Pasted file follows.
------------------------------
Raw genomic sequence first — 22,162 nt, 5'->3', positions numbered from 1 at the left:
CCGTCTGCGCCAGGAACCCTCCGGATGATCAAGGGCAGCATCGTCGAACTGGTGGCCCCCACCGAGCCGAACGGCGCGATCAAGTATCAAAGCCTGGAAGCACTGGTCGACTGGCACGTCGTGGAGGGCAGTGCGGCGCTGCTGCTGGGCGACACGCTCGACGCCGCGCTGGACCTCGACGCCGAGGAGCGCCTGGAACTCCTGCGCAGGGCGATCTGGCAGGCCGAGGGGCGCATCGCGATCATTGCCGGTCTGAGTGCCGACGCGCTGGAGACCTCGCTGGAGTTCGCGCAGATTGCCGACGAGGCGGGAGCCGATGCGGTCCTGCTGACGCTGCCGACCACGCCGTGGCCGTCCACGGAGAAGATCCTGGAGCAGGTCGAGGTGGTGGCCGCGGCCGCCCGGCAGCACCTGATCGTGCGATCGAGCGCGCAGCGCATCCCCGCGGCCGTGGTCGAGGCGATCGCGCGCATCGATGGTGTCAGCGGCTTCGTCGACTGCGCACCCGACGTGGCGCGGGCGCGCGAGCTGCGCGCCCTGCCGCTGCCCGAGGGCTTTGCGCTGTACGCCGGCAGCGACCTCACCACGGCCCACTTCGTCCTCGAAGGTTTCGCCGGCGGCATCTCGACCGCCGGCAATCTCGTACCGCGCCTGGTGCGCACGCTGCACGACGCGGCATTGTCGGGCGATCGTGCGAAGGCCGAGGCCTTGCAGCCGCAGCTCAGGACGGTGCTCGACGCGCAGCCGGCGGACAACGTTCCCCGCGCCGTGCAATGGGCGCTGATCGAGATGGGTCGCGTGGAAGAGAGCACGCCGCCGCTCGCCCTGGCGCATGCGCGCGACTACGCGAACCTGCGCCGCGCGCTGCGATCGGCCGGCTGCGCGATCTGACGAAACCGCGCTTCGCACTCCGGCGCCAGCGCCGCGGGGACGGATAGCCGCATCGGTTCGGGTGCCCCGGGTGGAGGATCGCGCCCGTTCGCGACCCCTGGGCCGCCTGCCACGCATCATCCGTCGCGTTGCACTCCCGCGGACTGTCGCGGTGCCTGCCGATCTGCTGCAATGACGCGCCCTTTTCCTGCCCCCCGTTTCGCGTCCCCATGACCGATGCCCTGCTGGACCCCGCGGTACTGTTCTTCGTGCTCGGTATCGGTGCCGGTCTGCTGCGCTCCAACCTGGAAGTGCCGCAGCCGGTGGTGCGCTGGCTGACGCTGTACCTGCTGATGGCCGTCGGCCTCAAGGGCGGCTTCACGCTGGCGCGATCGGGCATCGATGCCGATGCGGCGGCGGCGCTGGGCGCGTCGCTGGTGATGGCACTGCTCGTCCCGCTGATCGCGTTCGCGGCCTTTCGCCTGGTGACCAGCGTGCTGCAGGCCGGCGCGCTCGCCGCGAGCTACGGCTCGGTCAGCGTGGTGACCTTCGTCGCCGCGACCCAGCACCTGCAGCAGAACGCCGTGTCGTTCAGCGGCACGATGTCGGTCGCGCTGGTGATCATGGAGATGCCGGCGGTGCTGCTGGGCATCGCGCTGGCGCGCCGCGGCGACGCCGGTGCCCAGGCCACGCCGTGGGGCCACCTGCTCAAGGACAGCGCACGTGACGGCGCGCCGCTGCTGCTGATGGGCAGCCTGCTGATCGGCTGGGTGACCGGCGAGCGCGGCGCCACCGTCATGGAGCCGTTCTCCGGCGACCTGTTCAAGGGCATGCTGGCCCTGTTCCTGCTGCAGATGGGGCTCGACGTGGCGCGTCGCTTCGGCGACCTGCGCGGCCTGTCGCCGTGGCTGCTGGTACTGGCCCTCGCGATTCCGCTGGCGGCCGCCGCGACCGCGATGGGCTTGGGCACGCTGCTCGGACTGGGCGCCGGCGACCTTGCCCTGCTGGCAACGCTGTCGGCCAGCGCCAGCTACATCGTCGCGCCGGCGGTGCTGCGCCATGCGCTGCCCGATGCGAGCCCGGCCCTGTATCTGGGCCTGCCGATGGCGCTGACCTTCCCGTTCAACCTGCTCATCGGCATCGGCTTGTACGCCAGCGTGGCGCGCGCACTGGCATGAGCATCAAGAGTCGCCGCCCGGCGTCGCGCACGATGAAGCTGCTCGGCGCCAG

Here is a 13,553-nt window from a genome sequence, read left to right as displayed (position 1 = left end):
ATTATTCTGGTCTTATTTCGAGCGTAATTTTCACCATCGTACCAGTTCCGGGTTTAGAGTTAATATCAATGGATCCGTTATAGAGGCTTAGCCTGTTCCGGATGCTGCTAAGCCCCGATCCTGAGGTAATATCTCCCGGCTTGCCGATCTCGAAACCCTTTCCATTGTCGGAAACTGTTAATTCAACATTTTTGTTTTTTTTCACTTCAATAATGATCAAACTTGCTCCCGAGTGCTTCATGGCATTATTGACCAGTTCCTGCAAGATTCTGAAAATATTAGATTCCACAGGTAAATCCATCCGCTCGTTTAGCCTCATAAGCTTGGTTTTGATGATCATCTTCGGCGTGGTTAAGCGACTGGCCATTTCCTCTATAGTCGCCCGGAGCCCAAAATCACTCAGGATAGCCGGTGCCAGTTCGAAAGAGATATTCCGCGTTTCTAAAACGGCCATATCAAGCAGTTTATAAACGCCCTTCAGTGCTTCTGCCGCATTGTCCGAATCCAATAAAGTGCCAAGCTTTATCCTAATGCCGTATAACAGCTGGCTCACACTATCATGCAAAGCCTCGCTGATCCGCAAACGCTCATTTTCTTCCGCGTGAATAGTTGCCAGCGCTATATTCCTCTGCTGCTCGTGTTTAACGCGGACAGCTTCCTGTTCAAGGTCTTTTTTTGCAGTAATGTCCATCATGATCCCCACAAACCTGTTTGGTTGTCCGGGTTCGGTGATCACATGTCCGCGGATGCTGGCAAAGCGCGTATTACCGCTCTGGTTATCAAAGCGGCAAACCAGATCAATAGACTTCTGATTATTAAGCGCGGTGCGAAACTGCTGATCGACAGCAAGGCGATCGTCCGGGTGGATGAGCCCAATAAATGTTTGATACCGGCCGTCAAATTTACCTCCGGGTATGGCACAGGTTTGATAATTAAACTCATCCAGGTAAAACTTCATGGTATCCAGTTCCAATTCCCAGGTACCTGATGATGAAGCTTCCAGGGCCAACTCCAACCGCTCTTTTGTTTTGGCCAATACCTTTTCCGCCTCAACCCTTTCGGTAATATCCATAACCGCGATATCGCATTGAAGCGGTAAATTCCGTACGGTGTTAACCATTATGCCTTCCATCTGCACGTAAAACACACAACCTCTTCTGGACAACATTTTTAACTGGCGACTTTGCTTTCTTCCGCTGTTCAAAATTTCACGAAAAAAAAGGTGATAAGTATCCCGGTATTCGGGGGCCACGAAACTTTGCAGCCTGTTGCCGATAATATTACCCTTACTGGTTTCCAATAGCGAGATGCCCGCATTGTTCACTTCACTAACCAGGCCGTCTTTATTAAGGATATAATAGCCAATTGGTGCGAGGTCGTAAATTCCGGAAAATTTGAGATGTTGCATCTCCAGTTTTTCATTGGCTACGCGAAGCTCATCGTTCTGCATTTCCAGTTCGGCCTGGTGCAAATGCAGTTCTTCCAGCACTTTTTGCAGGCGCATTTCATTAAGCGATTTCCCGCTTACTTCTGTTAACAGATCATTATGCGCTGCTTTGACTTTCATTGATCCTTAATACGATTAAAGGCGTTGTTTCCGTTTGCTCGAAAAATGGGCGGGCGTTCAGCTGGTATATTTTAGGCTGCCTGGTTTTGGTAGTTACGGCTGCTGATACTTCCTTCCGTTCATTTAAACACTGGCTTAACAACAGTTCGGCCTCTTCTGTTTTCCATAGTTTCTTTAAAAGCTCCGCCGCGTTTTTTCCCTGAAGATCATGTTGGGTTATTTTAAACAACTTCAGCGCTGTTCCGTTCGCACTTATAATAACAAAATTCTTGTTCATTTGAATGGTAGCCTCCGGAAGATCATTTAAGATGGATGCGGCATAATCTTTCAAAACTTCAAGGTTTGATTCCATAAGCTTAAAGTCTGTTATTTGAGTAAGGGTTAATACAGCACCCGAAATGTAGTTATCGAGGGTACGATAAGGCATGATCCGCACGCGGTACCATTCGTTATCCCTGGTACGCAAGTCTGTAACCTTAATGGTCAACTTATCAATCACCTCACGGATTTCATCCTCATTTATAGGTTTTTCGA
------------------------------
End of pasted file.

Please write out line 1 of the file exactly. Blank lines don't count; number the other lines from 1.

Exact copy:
Raw genomic sequence first — 22,162 nt, 5'->3', positions numbered from 1 at the left: